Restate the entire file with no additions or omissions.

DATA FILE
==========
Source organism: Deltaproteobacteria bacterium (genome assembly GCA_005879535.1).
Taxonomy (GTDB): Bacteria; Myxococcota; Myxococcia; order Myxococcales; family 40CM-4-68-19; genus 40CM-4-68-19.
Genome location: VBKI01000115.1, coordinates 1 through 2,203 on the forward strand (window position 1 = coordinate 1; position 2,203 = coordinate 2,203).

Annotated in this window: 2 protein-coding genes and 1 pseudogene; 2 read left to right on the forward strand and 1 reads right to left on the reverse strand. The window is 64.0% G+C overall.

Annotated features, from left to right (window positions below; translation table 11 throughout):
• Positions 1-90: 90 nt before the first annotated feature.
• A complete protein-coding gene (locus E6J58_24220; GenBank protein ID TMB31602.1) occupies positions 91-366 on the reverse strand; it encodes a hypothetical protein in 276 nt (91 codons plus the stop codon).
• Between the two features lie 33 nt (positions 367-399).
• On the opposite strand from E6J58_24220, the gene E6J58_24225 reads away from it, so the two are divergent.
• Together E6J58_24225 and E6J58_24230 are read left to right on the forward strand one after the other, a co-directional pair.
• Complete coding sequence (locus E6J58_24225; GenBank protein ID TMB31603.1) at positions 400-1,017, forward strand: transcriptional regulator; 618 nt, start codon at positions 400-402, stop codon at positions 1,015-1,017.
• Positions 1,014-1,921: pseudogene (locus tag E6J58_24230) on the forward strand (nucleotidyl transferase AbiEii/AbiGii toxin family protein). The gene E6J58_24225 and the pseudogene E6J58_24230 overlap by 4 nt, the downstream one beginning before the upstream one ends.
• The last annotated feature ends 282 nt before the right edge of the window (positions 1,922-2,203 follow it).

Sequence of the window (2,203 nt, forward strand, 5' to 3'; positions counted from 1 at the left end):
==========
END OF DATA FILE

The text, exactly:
Source organism: Deltaproteobacteria bacterium (genome assembly GCA_005879535.1).
Taxonomy (GTDB): Bacteria; Myxococcota; Myxococcia; order Myxococcales; family 40CM-4-68-19; genus 40CM-4-68-19.
Genome location: VBKI01000115.1, coordinates 1 through 2,203 on the forward strand (window position 1 = coordinate 1; position 2,203 = coordinate 2,203).

Annotated in this window: 2 protein-coding genes and 1 pseudogene; 2 read left to right on the forward strand and 1 reads right to left on the reverse strand. The window is 64.0% G+C overall.

Annotated features, from left to right (window positions below; translation table 11 throughout):
• Positions 1-90: 90 nt before the first annotated feature.
• A complete protein-coding gene (locus E6J58_24220; GenBank protein ID TMB31602.1) occupies positions 91-366 on the reverse strand; it encodes a hypothetical protein in 276 nt (91 codons plus the stop codon).
• Between the two features lie 33 nt (positions 367-399).
• On the opposite strand from E6J58_24220, the gene E6J58_24225 reads away from it, so the two are divergent.
• Together E6J58_24225 and E6J58_24230 are read left to right on the forward strand one after the other, a co-directional pair.
• Complete coding sequence (locus E6J58_24225; GenBank protein ID TMB31603.1) at positions 400-1,017, forward strand: transcriptional regulator; 618 nt, start codon at positions 400-402, stop codon at positions 1,015-1,017.
• Positions 1,014-1,921: pseudogene (locus tag E6J58_24230) on the forward strand (nucleotidyl transferase AbiEii/AbiGii toxin family protein). The gene E6J58_24225 and the pseudogene E6J58_24230 overlap by 4 nt, the downstream one beginning before the upstream one ends.
• The last annotated feature ends 282 nt before the right edge of the window (positions 1,922-2,203 follow it).

Sequence of the window (2,203 nt, forward strand, 5' to 3'; positions counted from 1 at the left end):